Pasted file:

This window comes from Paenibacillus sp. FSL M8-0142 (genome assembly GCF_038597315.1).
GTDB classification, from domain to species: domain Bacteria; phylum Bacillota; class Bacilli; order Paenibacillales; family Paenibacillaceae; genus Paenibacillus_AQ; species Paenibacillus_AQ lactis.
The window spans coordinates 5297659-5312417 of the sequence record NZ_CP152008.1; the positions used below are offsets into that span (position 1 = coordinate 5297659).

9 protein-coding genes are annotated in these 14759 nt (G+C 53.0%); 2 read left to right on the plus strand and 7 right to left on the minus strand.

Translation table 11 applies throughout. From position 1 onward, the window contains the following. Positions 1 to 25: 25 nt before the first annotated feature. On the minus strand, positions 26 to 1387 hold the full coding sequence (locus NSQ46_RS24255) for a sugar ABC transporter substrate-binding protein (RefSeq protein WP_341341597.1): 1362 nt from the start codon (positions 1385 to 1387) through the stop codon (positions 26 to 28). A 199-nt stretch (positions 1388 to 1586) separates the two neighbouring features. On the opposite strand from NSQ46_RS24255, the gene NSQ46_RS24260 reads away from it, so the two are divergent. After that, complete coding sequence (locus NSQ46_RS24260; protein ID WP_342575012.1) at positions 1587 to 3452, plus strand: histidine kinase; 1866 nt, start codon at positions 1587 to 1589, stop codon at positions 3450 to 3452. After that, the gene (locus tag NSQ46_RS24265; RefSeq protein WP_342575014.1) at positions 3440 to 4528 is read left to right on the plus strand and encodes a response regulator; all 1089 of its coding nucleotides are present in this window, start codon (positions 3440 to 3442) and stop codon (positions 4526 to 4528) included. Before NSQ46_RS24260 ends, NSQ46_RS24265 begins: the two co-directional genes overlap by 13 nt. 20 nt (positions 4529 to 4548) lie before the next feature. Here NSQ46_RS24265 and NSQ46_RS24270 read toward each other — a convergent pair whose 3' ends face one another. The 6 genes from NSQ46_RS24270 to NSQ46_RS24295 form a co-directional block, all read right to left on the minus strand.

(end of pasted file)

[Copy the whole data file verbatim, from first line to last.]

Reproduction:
This window comes from Paenibacillus sp. FSL M8-0142 (genome assembly GCF_038597315.1).
GTDB classification, from domain to species: domain Bacteria; phylum Bacillota; class Bacilli; order Paenibacillales; family Paenibacillaceae; genus Paenibacillus_AQ; species Paenibacillus_AQ lactis.
The window spans coordinates 5297659-5312417 of the sequence record NZ_CP152008.1; the positions used below are offsets into that span (position 1 = coordinate 5297659).

9 protein-coding genes are annotated in these 14759 nt (G+C 53.0%); 2 read left to right on the plus strand and 7 right to left on the minus strand.

Translation table 11 applies throughout. From position 1 onward, the window contains the following. Positions 1 to 25: 25 nt before the first annotated feature. On the minus strand, positions 26 to 1387 hold the full coding sequence (locus NSQ46_RS24255) for a sugar ABC transporter substrate-binding protein (RefSeq protein WP_341341597.1): 1362 nt from the start codon (positions 1385 to 1387) through the stop codon (positions 26 to 28). A 199-nt stretch (positions 1388 to 1586) separates the two neighbouring features. On the opposite strand from NSQ46_RS24255, the gene NSQ46_RS24260 reads away from it, so the two are divergent. After that, complete coding sequence (locus NSQ46_RS24260; protein ID WP_342575012.1) at positions 1587 to 3452, plus strand: histidine kinase; 1866 nt, start codon at positions 1587 to 1589, stop codon at positions 3450 to 3452. After that, the gene (locus tag NSQ46_RS24265; RefSeq protein WP_342575014.1) at positions 3440 to 4528 is read left to right on the plus strand and encodes a response regulator; all 1089 of its coding nucleotides are present in this window, start codon (positions 3440 to 3442) and stop codon (positions 4526 to 4528) included. Before NSQ46_RS24260 ends, NSQ46_RS24265 begins: the two co-directional genes overlap by 13 nt. 20 nt (positions 4529 to 4548) lie before the next feature. Here NSQ46_RS24265 and NSQ46_RS24270 read toward each other — a convergent pair whose 3' ends face one another. The 6 genes from NSQ46_RS24270 to NSQ46_RS24295 form a co-directional block, all read right to left on the minus strand.